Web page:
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An official of Germany’s federal refugee agency (BAMF) hands an ID card to an asylum-seeker: The success of an asylum application depends largely for some nationals in the state in which the claim is made, / Photo: BAMF

Germany: Asylum-seekers’ chances vary from state to state

Success rates for asylum applications in Germany vary widely from state to state, according to a new report by Funke Mediengruppe. But the varying rates raise questions over how Germany processes asylum requests.

Iraqis much more likely to get asylum in Bremen than in Berlin, official figures show. For example, the protection rate for Iraqi refugees in Bremen during the first six months of 2017 was more than 96 per cent. In Berlin, meanwhile, only around 50 per cent of Iraqis were granted asylum or refugee status in the same period.

For Afghan nationals, the protection rate ranged from 31 per cent in Brandenburg to 65 per cent in Bremen. For asylum seekers from Iran the rate ranged from 38 per cent (Bavaria) to 85 per cent (Bremen).

In contrast, the protection rates for Syrian asylum seekers in all of Germany’s states was found to be over 99 percent.

The figures were published by the federal government in response to an inquiry from Ulla Jelpke, a lawmaker for the left-wing Die Linke party.

Recognition rates describe the proportion of people who have received recognized refugee status in Germany and are allowed to remain in the country. Procedures decided on formal grounds, for instance when another EU country is found to be responsible for deciding on an asylum seeker’s application, were not taken into account in the recognition rates.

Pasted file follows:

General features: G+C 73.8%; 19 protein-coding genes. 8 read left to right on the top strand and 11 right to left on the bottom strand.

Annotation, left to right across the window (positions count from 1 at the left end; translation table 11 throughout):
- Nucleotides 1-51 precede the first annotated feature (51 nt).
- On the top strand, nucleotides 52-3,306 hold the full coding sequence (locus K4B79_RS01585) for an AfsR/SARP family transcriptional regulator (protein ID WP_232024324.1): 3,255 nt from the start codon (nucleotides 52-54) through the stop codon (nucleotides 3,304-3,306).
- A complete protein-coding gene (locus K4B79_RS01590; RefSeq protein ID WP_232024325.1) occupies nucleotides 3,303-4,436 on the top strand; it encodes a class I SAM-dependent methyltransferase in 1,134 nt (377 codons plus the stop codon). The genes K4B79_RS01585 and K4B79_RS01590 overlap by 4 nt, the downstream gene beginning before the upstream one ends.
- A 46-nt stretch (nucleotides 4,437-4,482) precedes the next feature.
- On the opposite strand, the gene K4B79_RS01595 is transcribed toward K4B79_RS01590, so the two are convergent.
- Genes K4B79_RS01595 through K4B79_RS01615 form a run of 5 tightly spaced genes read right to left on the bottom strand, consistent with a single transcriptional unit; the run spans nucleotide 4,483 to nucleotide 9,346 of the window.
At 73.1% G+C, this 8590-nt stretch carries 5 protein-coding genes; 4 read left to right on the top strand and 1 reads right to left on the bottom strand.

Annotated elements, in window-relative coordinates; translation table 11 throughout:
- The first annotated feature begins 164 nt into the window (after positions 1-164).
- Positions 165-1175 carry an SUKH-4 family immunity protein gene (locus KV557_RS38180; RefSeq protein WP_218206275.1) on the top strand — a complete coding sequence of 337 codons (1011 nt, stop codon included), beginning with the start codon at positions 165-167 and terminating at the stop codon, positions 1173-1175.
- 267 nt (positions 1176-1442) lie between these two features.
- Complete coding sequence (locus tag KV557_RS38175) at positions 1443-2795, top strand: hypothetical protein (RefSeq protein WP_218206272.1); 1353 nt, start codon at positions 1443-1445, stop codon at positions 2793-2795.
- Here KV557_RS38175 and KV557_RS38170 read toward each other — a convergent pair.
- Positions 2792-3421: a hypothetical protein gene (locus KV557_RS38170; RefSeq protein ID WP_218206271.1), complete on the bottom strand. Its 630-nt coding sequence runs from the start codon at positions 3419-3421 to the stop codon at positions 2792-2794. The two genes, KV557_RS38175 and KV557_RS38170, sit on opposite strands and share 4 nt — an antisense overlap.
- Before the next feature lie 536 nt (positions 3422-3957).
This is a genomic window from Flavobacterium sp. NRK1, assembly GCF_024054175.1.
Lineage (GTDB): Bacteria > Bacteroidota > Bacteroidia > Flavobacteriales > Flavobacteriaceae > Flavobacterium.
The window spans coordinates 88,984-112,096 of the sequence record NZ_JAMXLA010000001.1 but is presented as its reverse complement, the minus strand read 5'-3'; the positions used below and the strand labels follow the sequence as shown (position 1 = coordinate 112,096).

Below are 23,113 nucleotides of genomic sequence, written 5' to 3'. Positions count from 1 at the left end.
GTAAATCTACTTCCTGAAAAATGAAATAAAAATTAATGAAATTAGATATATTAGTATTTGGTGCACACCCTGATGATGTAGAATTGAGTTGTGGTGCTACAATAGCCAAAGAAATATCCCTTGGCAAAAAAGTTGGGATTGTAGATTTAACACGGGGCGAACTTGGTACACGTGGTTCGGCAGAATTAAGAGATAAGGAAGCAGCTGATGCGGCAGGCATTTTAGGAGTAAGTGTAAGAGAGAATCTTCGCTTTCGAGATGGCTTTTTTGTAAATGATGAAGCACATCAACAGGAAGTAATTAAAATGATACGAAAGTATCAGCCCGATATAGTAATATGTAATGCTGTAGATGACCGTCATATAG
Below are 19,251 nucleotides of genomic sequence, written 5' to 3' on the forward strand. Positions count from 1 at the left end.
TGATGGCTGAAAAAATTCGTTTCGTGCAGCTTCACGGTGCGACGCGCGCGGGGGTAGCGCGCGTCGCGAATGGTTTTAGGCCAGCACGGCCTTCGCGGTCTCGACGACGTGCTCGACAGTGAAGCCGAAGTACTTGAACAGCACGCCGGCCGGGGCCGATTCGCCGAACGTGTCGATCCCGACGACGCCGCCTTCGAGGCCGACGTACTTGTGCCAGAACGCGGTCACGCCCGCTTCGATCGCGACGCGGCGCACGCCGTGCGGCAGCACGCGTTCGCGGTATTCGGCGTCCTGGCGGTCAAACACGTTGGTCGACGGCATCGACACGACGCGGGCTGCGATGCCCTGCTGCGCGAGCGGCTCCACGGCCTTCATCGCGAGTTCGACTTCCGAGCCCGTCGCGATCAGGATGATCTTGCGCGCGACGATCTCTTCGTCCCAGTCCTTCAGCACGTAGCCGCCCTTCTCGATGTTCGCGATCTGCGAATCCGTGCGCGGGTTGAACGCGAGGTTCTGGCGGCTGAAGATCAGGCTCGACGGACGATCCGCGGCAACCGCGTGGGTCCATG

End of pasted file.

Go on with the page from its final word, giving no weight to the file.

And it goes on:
But what could account for the imbalance across the country?

“There is no denying that there are very different ratios in the federal states without plausible explanations for this being apparent,” said Jelpke. 

It isn’t acceptable that Afghan refugees in Brandenburg or Bavaria, for example, have only about half the chances of obtaining protection status as they do in Bremen, she added.

Jelpke claimed to have heard there was a particularly negative decision-making practice in Bavaria with regard to Afghan refugees.

“It would be a worrying finding if the particularly negative political mood in Bavaria were to have a negative impact on the outcome of the asylum procedures for Afghan and other refugees,” Jelpke said, adding that the reasons why asylum approval rates differed so greatly from state to state deserved further investigation.

Felix Dappah with agency reports

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